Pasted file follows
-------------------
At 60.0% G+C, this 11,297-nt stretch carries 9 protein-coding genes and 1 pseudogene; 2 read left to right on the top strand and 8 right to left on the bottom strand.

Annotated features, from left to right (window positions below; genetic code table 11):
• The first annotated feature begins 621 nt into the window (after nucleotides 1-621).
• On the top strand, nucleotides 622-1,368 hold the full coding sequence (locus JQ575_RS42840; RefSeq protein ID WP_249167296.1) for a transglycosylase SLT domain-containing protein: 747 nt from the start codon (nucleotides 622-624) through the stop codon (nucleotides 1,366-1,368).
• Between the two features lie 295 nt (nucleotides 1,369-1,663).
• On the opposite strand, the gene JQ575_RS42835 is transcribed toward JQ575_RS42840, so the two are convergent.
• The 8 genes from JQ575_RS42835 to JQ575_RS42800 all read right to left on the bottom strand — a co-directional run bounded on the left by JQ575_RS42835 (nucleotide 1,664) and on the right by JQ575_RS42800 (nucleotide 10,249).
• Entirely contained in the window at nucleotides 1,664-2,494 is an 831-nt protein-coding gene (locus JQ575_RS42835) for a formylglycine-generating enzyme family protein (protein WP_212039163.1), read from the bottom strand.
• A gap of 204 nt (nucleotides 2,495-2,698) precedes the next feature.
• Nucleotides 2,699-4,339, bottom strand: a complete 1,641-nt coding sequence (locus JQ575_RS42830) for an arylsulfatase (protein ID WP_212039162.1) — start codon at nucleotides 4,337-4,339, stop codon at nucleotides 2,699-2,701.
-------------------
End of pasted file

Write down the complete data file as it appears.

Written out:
At 60.0% G+C, this 11,297-nt stretch carries 9 protein-coding genes and 1 pseudogene; 2 read left to right on the top strand and 8 right to left on the bottom strand.

Annotated features, from left to right (window positions below; genetic code table 11):
• The first annotated feature begins 621 nt into the window (after nucleotides 1-621).
• On the top strand, nucleotides 622-1,368 hold the full coding sequence (locus JQ575_RS42840; RefSeq protein ID WP_249167296.1) for a transglycosylase SLT domain-containing protein: 747 nt from the start codon (nucleotides 622-624) through the stop codon (nucleotides 1,366-1,368).
• Between the two features lie 295 nt (nucleotides 1,369-1,663).
• On the opposite strand, the gene JQ575_RS42835 is transcribed toward JQ575_RS42840, so the two are convergent.
• The 8 genes from JQ575_RS42835 to JQ575_RS42800 all read right to left on the bottom strand — a co-directional run bounded on the left by JQ575_RS42835 (nucleotide 1,664) and on the right by JQ575_RS42800 (nucleotide 10,249).
• Entirely contained in the window at nucleotides 1,664-2,494 is an 831-nt protein-coding gene (locus JQ575_RS42835) for a formylglycine-generating enzyme family protein (protein WP_212039163.1), read from the bottom strand.
• A gap of 204 nt (nucleotides 2,495-2,698) precedes the next feature.
• Nucleotides 2,699-4,339, bottom strand: a complete 1,641-nt coding sequence (locus JQ575_RS42830) for an arylsulfatase (protein ID WP_212039162.1) — start codon at nucleotides 4,337-4,339, stop codon at nucleotides 2,699-2,701.